Adventures in Podcasting: How I got it started
Adventures in Podcasting: How I got it started. I started recently getting into podcasting and researching how to go about putting one together. This blog post goes into some of the specific steps I have taken to do just that.
What Gear did I need?
When I started looking into things, one of the first steps that I needed to take was to look for podcasting gear. What equipment did I need in order to start a podcast? To begin with, I looked into what I would need if I wanted to have a podcast with two people because I want to be a have guest. Getting gear for a podcast of two is different from having that one. If you want to put a podcast together where it’s just going be you, you can get a microphone, plug it into your computer with a USB cable and you’re off and running.
If you want to do a podcast where you plan to have a guest, you are going to need different equipment. What I found was that the first things that I needed were a mixer with XLR inputs, an XLR microphone and headphones. For the microphone and headphones, you would need a set of two, one for you and one for your guest… pretty straight forward as to why. When I looked into this I found a good deal on Amazon where I was able to get a podcast bundle for two which included the mixer, two XLR microphones and two headphones for about $250 bucks, not a bad deal.
What software did I need?
The next thing that I looked into after getting the equipment had to do with software I needed. The first thing was recording software. There are many options for this, I use Zencastr. Zencartr is SAAS based podcasting software you can use to record your podcast in hi-def. It’s really easy to use and it’s free, so that’s nice. You will also need is some form of post-production software. I use Auphonic for this purpose. Once you record your podcast you upload the recording to Auphonic. For lack of a better term, Auphonic will run the recording ‘through the wash’. It gets rid of a lot of background noise and automatically adjusts volume levels basically cleaning up the audio file and making the recording audience ready. Auphonic is also a free software service up to a certain amount of recorded time.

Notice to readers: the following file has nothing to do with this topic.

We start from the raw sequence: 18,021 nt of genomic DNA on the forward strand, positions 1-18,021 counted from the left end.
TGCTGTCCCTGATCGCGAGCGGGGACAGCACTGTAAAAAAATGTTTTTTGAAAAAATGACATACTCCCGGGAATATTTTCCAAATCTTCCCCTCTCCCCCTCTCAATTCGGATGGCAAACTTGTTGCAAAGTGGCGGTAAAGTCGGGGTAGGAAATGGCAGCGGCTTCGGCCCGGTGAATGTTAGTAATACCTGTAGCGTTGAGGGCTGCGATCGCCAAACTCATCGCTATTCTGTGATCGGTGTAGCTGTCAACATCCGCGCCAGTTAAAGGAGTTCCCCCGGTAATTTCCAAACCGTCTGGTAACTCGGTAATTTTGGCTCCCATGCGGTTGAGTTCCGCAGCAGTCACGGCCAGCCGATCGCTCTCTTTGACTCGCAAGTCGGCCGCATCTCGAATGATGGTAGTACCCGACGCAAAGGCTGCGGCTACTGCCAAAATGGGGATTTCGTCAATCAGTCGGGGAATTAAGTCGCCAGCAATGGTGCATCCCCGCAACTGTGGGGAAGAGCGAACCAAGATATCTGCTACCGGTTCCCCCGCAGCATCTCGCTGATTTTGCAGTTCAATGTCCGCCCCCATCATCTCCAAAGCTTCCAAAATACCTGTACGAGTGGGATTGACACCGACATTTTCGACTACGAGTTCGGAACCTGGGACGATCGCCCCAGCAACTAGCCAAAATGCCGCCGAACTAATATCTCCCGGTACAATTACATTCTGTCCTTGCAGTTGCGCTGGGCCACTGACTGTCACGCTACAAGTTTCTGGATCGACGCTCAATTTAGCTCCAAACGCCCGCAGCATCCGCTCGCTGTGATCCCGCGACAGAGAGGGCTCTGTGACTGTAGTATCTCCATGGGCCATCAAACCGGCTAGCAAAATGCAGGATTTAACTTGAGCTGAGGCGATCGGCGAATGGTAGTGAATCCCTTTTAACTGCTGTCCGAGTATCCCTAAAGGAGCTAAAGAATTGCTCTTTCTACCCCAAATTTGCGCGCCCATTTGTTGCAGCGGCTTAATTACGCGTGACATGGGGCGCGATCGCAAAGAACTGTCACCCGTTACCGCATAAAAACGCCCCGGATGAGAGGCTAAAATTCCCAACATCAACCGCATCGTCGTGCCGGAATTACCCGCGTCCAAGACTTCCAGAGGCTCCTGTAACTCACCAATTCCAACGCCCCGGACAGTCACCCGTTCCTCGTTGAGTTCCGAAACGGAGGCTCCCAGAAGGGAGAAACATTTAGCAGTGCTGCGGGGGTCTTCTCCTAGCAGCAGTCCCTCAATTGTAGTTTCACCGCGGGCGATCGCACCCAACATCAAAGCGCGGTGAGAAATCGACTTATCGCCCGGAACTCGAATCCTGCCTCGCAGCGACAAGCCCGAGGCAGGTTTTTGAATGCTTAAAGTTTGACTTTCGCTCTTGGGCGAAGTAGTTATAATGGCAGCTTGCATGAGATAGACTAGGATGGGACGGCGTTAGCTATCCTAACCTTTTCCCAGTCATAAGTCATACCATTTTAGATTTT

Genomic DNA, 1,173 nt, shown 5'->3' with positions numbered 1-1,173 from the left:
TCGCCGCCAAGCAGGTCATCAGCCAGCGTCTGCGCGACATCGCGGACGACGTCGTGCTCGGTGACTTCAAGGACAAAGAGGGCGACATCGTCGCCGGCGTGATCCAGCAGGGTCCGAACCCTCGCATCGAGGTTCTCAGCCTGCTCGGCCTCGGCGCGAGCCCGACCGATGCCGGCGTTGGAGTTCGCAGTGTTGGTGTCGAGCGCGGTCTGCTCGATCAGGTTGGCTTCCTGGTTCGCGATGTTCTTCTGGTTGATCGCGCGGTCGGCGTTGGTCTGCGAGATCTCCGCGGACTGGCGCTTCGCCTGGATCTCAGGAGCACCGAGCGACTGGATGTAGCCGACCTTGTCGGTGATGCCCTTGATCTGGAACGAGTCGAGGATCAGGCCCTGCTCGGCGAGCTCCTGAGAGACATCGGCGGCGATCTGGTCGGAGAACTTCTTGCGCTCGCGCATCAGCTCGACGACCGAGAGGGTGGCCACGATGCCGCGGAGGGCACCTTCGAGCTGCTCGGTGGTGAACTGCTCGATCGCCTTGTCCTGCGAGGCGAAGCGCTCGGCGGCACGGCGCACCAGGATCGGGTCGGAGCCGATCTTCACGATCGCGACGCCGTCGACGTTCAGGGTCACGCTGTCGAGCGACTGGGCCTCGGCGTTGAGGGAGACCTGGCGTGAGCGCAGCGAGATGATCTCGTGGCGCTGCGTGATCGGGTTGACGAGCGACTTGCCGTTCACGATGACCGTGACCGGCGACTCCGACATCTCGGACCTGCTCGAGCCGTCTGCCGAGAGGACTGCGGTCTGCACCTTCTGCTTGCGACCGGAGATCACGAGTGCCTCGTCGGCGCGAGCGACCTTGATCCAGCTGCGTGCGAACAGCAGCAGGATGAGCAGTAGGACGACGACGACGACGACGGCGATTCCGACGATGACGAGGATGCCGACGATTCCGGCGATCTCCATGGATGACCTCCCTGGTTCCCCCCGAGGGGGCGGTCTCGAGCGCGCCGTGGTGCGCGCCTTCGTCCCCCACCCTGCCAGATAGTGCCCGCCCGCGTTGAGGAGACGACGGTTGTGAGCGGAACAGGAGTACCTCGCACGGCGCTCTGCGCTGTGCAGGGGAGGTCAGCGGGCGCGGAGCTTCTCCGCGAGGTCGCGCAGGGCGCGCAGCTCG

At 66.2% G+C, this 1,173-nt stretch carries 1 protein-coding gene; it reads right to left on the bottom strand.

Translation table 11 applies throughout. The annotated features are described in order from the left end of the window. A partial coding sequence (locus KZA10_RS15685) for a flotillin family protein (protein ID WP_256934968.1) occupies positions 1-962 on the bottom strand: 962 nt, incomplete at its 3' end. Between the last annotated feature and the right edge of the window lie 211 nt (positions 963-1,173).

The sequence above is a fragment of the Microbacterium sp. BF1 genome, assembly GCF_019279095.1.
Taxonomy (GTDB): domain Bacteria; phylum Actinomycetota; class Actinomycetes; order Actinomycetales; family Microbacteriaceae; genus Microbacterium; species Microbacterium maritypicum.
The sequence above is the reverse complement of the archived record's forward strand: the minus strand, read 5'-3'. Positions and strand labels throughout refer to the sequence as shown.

One thing about Auphonic that I like is that it allows for transcription services. This means the software will take all the verbiage from the audio and turn it into text so you can create a written document out of your podcast. From a content standpoint, what you can do with the transcription is include it in your podcast show notes so that people can go back and read though. You can also take that content and turn it into a blog post. Transcribed podcast audio is the basis for this blog post you are reading now. You just take the natural language transcription, put it into a word doc, clean up the grammatical and spelling errors and boom, you get yourself a nice blog post that is repurposed from the podcast.
My next blog on this subject will get into setting up YouTube channels, using video content and how to apply it to different platforms like LinkedIn, so stay tuned for that. In the meantime, if you would like to subscribe to the podcast or check out the how-to videos I have created on this subject, check out the following links.
Youtube channel: https://bit.ly/3cse5zr
Podcast home page: https://natetalksbizness.transistor.fm/